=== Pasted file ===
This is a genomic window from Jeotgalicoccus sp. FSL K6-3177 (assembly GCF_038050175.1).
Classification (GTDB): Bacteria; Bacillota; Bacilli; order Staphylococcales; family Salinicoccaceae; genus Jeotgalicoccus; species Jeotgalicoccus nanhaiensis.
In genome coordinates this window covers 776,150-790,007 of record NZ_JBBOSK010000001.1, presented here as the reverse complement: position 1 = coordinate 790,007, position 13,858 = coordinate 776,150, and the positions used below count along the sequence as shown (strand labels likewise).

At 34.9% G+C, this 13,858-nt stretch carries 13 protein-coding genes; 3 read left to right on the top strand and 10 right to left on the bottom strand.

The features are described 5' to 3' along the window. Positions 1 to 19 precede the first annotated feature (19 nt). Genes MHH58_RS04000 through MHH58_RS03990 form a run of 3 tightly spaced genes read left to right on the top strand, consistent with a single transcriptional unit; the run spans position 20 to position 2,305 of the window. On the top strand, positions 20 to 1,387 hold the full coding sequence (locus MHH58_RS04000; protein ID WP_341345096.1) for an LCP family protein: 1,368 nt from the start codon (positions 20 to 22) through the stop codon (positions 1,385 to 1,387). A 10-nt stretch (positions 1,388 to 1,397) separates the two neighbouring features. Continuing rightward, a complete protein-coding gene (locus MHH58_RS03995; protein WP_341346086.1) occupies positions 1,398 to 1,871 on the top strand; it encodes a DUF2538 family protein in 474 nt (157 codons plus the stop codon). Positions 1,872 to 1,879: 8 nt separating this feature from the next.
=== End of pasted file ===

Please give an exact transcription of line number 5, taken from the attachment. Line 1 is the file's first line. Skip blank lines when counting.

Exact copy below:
The features are described 5' to 3' along the window. Positions 1 to 19 precede the first annotated feature (19 nt). Genes MHH58_RS04000 through MHH58_RS03990 form a run of 3 tightly spaced genes read left to right on the top strand, consistent with a single transcriptional unit; the run spans position 20 to position 2,305 of the window. On the top strand, positions 20 to 1,387 hold the full coding sequence (locus MHH58_RS04000; protein ID WP_341345096.1) for an LCP family protein: 1,368 nt from the start codon (positions 20 to 22) through the stop codon (positions 1,385 to 1,387). A 10-nt stretch (positions 1,388 to 1,397) separates the two neighbouring features. Continuing rightward, a complete protein-coding gene (locus MHH58_RS03995; protein WP_341346086.1) occupies positions 1,398 to 1,871 on the top strand; it encodes a DUF2538 family protein in 474 nt (157 codons plus the stop codon). Positions 1,872 to 1,879: 8 nt separating this feature from the next.